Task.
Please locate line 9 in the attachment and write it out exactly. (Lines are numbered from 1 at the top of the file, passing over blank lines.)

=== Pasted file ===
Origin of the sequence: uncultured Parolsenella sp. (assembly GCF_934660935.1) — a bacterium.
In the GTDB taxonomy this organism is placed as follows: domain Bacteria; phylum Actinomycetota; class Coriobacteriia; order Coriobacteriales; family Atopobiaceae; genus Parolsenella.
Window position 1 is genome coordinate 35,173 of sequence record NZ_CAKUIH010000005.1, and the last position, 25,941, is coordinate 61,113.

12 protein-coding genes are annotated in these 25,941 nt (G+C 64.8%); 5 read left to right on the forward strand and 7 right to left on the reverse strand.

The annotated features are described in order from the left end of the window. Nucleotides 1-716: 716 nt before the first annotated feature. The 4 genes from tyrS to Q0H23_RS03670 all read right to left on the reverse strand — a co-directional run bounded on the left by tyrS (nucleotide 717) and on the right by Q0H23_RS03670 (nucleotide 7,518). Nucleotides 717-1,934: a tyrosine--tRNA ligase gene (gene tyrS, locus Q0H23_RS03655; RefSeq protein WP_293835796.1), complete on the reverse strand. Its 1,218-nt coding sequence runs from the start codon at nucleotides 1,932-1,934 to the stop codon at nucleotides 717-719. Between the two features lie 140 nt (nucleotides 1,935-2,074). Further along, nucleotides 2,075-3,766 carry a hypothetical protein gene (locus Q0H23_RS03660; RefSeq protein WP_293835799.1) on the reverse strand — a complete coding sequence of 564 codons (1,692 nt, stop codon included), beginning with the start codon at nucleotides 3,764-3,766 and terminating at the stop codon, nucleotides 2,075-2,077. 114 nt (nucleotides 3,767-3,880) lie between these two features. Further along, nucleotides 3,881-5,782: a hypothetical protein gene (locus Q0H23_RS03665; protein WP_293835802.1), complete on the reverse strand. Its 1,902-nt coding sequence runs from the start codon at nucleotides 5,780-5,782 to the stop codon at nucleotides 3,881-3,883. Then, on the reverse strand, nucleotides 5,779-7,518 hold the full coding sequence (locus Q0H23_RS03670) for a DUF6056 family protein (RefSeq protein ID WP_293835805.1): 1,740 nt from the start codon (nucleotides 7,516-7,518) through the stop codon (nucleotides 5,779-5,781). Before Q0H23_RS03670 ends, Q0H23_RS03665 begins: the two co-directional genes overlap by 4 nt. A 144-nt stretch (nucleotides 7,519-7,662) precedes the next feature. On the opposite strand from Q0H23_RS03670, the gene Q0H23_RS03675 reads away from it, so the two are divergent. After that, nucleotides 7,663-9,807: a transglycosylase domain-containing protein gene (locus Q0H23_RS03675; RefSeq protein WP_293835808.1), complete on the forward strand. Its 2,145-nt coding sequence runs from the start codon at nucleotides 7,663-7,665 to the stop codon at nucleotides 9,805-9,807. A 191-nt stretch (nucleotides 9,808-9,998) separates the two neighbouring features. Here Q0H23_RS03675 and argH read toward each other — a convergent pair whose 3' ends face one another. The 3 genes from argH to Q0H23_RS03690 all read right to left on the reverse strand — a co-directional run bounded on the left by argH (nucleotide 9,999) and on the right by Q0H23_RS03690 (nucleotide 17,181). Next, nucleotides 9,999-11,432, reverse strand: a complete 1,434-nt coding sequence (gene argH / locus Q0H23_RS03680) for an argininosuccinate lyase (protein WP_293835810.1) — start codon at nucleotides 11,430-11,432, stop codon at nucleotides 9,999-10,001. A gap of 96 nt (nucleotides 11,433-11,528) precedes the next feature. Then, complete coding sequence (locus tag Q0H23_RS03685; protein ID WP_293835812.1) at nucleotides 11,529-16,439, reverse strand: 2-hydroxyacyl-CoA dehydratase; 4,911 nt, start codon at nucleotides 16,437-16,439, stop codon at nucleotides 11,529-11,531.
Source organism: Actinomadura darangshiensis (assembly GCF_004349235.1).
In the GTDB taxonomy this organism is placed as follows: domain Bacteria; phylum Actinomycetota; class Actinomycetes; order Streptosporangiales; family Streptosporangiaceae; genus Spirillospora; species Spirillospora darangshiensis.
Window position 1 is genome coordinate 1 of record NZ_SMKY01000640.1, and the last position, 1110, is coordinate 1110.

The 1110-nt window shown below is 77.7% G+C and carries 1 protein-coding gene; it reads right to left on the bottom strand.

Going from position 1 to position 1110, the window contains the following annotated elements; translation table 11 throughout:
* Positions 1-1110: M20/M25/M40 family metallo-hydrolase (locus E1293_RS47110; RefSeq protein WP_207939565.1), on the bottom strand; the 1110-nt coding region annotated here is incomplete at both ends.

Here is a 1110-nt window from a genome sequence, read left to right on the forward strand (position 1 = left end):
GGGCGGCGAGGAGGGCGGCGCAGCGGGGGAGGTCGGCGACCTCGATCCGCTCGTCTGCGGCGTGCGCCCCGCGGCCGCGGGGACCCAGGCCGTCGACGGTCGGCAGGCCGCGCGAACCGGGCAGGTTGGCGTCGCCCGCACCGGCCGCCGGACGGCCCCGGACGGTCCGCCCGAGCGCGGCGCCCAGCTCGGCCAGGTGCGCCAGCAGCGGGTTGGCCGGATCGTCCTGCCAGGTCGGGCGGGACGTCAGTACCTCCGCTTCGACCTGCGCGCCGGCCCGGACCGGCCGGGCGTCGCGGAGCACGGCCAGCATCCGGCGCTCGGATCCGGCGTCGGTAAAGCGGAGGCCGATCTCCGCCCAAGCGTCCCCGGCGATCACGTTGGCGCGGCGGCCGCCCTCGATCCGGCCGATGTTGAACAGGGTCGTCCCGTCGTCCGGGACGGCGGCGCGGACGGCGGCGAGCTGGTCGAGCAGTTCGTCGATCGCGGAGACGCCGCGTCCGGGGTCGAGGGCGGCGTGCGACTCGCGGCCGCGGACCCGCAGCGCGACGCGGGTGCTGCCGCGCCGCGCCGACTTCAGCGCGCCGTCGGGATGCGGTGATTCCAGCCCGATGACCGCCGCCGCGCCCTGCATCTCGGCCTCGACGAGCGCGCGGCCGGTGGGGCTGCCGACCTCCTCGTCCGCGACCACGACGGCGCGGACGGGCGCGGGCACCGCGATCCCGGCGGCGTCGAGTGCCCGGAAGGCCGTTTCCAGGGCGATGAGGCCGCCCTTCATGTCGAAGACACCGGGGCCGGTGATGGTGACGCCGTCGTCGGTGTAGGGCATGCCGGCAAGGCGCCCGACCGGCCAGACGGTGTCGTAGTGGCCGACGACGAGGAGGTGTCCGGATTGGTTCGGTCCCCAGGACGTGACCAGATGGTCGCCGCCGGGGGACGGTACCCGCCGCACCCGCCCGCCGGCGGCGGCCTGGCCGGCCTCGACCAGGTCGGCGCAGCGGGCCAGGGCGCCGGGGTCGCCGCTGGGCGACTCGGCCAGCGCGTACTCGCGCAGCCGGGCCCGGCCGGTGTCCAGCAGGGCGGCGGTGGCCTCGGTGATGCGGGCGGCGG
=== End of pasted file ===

The 1110-nt window shown below is 77.7% G+C and carries 1 protein-coding gene; it reads right to left on the bottom strand.